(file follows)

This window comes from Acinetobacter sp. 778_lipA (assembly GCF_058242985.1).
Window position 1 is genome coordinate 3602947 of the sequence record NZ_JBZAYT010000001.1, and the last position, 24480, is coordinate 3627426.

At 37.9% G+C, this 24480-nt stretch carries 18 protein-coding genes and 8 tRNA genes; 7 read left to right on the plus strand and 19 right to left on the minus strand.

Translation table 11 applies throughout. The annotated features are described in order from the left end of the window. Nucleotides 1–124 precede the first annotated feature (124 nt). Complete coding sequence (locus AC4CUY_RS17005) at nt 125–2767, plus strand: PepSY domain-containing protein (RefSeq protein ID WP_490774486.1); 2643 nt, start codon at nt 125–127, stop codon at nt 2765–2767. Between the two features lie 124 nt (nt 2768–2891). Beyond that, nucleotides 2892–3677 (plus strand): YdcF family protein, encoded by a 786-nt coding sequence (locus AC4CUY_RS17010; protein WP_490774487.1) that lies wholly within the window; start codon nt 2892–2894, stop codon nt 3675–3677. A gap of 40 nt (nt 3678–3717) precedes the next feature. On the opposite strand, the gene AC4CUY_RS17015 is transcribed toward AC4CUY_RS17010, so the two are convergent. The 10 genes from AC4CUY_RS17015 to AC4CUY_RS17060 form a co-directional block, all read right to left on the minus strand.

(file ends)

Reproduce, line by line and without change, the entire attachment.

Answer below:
This window comes from Acinetobacter sp. 778_lipA (assembly GCF_058242985.1).
Window position 1 is genome coordinate 3602947 of the sequence record NZ_JBZAYT010000001.1, and the last position, 24480, is coordinate 3627426.

At 37.9% G+C, this 24480-nt stretch carries 18 protein-coding genes and 8 tRNA genes; 7 read left to right on the plus strand and 19 right to left on the minus strand.

Translation table 11 applies throughout. The annotated features are described in order from the left end of the window. Nucleotides 1–124 precede the first annotated feature (124 nt). Complete coding sequence (locus AC4CUY_RS17005) at nt 125–2767, plus strand: PepSY domain-containing protein (RefSeq protein ID WP_490774486.1); 2643 nt, start codon at nt 125–127, stop codon at nt 2765–2767. Between the two features lie 124 nt (nt 2768–2891). Beyond that, nucleotides 2892–3677 (plus strand): YdcF family protein, encoded by a 786-nt coding sequence (locus AC4CUY_RS17010; protein WP_490774487.1) that lies wholly within the window; start codon nt 2892–2894, stop codon nt 3675–3677. A gap of 40 nt (nt 3678–3717) precedes the next feature. On the opposite strand, the gene AC4CUY_RS17015 is transcribed toward AC4CUY_RS17010, so the two are convergent. The 10 genes from AC4CUY_RS17015 to AC4CUY_RS17060 form a co-directional block, all read right to left on the minus strand.